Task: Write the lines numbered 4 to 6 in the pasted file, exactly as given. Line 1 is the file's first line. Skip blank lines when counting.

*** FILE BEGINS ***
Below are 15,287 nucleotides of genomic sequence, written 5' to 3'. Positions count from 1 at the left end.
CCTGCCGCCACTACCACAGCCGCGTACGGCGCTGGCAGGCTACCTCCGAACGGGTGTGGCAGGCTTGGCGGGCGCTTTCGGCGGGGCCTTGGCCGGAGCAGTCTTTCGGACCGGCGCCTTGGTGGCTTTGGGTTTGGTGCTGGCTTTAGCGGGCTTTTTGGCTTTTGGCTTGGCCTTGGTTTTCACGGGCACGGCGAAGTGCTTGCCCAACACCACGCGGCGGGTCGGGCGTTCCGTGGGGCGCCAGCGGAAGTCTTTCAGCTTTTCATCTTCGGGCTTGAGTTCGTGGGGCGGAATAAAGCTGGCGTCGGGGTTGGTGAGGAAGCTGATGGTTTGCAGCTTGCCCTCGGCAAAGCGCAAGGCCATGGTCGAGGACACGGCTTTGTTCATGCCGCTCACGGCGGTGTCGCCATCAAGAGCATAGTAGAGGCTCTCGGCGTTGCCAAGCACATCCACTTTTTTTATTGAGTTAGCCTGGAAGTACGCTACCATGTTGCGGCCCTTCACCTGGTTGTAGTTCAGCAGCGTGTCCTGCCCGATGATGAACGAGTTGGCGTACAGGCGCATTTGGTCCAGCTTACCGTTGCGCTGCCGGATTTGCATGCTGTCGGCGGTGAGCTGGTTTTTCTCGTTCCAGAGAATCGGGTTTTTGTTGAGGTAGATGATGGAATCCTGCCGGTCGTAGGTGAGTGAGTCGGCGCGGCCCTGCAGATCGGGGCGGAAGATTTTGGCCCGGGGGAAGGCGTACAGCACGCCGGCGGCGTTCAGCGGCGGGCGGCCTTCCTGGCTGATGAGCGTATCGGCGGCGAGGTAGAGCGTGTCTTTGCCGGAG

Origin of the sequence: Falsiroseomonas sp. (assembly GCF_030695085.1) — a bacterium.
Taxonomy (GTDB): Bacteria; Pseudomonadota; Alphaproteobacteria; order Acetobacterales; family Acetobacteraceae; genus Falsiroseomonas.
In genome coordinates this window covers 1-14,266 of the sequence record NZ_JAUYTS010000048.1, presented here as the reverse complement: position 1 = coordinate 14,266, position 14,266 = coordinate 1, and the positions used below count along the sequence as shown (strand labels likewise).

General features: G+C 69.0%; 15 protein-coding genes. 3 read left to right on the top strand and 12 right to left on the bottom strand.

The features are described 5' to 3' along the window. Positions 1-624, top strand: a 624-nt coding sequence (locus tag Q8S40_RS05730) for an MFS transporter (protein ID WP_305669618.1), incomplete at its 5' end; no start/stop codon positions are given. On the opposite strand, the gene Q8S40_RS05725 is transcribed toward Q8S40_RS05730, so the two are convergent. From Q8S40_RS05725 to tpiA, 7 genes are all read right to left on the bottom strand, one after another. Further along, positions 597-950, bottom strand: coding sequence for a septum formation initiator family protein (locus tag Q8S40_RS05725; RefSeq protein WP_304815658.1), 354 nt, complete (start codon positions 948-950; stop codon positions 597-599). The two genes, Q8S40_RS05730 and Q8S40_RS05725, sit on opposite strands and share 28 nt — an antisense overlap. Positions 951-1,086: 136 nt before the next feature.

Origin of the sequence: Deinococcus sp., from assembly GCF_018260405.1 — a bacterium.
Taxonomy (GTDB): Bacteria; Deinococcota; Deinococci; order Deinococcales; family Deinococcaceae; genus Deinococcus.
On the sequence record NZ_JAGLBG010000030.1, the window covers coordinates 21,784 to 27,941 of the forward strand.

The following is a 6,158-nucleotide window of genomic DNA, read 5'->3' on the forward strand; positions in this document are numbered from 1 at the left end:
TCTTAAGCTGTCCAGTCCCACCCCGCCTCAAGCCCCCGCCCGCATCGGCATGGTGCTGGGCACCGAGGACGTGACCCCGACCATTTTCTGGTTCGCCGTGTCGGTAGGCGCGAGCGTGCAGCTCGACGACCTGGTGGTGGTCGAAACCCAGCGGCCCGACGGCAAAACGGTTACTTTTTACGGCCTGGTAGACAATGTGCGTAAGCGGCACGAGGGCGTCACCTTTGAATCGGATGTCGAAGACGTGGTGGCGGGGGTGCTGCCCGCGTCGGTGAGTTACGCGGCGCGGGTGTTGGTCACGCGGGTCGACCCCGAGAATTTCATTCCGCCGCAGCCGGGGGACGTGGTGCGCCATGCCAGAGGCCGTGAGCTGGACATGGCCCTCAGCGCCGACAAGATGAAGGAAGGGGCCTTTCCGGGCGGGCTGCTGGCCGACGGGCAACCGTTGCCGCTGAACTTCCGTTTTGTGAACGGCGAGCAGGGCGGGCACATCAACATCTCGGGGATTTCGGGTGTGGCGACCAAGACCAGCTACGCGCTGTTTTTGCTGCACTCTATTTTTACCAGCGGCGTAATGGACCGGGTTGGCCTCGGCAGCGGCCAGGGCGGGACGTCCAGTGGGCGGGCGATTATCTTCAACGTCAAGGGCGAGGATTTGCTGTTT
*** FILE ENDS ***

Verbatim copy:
Taxonomy (GTDB): Bacteria; Pseudomonadota; Alphaproteobacteria; order Acetobacterales; family Acetobacteraceae; genus Falsiroseomonas.
In genome coordinates this window covers 1-14,266 of the sequence record NZ_JAUYTS010000048.1, presented here as the reverse complement: position 1 = coordinate 14,266, position 14,266 = coordinate 1, and the positions used below count along the sequence as shown (strand labels likewise).

General features: G+C 69.0%; 15 protein-coding genes. 3 read left to right on the top strand and 12 right to left on the bottom strand.